A San Francisco state senator cannot possibly understand the complexities and nuances of a city the size of LA—and he really shouldn’t try. Maybe he should use his own city as a guinea pig; let’s see how this brilliant idea works out in his hometown.
This bill has accomplished one thing: It has united tenants’ rights organizations with small businesses and homeowners, all of whom are rising up against this broad-brush approach.
In an effort to gain the support of tenants’ groups, Wiener has amended his bill, with great fanfare, to appear to address their concerns about the demolition of what’s left of our affordable housing stock, especially rent-controlled apartments. He has failed to do so.
After the new clause prohibiting the demolition of rent-controlled units, the bill goes on to add, “…unless the local government passes a resolution explicitly authorizing a review process for demolition permit applications.”
If you can’t trust your local city council, by gosh, who can you trust?
You were a longtime advocate of public transit, and a Metro Board member who fiercely supported increasing sales-tax for the buildout of our public transit system. Why do you say SB 827 is not a transit bill?
We didn’t pass two sales-tax measures over the last 10 years in order to raze the city to make it look like New York. We didn’t promote Measures R and M as growth machines that would densify every linear foot along the new rail lines and existing bus routes. If we had, they would not have passed.
That is not to say that there aren’t many areas along the new fixed guideway lines that are appropriate for densification. Hollywood, the Wilshire corridor, the Vermont corridor, Van Nuys, NoHo, and many areas along the Expo, Gold, and Crenshaw light-rail lines—among others—lend themselves to densification. However, we have to be smart about where along these corridors we densify, and where we preserve neighborhood character. There is room for both.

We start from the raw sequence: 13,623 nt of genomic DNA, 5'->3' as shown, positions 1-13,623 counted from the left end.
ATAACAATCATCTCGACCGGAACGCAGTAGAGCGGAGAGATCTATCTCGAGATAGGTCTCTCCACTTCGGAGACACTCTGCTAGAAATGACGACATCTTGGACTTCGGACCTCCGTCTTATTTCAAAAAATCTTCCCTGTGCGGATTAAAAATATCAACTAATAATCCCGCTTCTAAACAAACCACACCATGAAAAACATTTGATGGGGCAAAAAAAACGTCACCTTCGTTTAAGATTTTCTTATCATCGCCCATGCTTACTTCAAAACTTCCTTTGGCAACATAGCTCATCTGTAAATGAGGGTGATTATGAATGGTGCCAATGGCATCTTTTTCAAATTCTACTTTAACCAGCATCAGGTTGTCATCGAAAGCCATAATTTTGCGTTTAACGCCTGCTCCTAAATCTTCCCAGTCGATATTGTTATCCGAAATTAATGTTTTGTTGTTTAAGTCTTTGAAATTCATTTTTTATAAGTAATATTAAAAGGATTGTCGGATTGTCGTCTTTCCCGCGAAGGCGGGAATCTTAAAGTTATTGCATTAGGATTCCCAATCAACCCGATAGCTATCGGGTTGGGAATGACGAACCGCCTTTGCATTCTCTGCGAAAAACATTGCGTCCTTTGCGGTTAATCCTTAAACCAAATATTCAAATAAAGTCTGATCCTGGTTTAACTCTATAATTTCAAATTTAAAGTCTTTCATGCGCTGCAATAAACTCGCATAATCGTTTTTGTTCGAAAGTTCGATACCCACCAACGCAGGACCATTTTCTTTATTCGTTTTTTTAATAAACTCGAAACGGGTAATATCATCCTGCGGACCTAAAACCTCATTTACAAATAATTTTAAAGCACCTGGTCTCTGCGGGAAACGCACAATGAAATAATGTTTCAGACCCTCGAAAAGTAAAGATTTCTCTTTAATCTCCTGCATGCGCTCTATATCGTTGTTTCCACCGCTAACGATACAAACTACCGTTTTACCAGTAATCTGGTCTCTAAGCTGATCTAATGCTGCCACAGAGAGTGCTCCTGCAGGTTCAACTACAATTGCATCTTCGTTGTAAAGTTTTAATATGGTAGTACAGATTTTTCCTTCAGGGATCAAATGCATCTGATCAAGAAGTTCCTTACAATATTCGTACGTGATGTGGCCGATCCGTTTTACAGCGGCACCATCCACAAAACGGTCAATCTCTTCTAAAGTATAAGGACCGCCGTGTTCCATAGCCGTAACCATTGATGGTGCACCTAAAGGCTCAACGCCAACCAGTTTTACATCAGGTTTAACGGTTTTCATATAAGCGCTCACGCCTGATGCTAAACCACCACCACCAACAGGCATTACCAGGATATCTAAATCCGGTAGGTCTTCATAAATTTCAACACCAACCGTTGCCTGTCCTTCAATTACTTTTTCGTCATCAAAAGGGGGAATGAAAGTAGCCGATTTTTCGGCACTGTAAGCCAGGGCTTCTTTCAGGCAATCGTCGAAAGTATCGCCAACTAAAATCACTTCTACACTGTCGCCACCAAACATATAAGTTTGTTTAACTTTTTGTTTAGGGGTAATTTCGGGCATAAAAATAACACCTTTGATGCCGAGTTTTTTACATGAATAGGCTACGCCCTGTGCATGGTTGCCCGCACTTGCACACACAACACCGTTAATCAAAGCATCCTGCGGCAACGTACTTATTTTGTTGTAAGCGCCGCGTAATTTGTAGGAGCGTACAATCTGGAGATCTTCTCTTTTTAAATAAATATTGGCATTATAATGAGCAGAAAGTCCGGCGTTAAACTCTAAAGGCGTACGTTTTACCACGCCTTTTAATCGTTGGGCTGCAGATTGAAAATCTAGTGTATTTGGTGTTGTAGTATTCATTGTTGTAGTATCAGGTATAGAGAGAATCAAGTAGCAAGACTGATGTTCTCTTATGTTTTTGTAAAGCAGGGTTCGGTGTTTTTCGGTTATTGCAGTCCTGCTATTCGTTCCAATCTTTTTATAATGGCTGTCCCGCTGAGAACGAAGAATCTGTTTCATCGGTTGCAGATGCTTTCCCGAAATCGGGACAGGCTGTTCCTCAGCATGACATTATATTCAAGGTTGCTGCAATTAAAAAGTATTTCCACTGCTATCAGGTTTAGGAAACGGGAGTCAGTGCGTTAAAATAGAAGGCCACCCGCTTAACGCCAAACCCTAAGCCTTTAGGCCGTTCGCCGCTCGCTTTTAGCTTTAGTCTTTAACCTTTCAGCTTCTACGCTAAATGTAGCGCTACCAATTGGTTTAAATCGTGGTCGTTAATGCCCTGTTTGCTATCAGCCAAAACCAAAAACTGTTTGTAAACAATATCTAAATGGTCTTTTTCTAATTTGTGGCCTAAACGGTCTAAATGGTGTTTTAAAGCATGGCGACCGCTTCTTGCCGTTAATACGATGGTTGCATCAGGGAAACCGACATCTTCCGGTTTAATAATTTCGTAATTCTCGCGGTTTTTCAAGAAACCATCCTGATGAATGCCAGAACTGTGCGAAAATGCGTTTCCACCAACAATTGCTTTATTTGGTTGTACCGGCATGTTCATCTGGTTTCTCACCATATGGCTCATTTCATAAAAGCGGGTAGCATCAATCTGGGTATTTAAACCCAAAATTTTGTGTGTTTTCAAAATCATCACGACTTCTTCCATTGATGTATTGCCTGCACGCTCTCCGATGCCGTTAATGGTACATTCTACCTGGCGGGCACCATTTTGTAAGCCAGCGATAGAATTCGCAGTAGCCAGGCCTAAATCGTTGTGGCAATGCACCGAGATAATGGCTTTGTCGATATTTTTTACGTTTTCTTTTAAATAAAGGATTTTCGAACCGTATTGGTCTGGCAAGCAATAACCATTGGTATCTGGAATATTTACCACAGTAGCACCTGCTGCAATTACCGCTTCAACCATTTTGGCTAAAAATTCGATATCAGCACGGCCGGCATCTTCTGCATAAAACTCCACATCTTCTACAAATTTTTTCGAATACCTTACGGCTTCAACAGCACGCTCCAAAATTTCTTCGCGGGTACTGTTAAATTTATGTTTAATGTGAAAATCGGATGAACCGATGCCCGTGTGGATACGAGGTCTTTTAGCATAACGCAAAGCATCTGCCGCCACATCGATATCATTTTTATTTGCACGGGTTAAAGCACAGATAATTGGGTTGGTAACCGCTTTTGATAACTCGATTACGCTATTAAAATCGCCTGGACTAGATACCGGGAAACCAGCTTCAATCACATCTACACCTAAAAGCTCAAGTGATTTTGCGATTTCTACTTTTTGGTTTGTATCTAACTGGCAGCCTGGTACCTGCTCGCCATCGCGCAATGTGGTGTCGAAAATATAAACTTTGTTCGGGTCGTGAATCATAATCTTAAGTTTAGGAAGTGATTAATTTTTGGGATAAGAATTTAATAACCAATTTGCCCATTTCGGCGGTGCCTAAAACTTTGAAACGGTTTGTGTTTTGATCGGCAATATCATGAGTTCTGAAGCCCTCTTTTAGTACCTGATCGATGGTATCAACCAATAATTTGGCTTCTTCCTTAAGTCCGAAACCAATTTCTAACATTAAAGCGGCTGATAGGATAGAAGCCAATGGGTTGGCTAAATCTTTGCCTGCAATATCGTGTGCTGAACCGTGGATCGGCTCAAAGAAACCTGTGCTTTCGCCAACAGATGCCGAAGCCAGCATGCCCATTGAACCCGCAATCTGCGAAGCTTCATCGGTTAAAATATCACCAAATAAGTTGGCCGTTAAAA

While it’s more difficult to go through a consensus-building process community by community, it’s far better than letting the bulldozers loose on most of the LA basin.
Some criticism of the bill has come from the perspective that achieving equity requires localized solutions. Blogger John Perry recently wrote:
"'Local control' is a term that has been tainted in Southern California by its association with Beverly Hills or Santa Monica homeowners who wielded it to keep out low-income residents and people of color. But in South L.A. and Boyle Heights, residents have struggled for years to gain some degree of control over their futures, and their efforts have finally begun to bear fruit with accomplishments like the People’s Plan and Metro’s revised plans for Mariachi Plaza."
How would SB 827 affect different communities differently?
That’s precisely the problem with Wiener’s bill: It is oblivious to the uniqueness of the communities that make up Los Angeles and every other city in California. He treats them all equally—abrogating local zoning laws and giving the real-estate industry a gift horse of increased property values, increased building, and increased profits. In other words, put a bull’s eye on every community in our city, and let the developers have at it.
This is an arrogant and wrong-headed approach. Land-use policies, and their impacts on a community, must be left to local government—not the State Legislature—to determine. The Legislature cannot possibly know the unintended consequences of a broad-brush bill. And there are hundreds of unintended consequences.
Every member of every community cares deeply about where they live and work. Whether you live in Echo Park or Beverly Hills, in Chatsworth or Wilmington, your community is your community. Businesses, residents, and other stakeholders fight to maintain a community’s values—and its value. That doesn’t make them NIMBYs; it makes them the responsible citizen stakeholders who make a city what it is.
It’s been my experience that political leadership can bring about a large degree of consensus on where to build low-rise, mid-rise, or high-rise buildings, and on where to build permanent supportive housing for the homeless. Indeed, when I served on the Los Angeles County Board of Supervisors, my office funded more than a half-dozen permanent housing projects for chronically mentally ill homeless persons, and I never had a so-called NIMBY testify against them. On the contrary, communities from Santa Monica to Hollywood to Van Nuys to West Hollywood to Culver City embraced them.
Let’s take a step back and assess the impacts of the last few decades of state legislation on local housing supply.
The State Legislature and the city of Los Angeles have approved myriad pieces of legislation over the last two decades. First, the Resident Auxiliary Zone (RAS) essentially doubled the FAR for residential buildings on commercial streets—from 1.5:1 to 3:1. Then there’s SB 1818, another density bonus bill.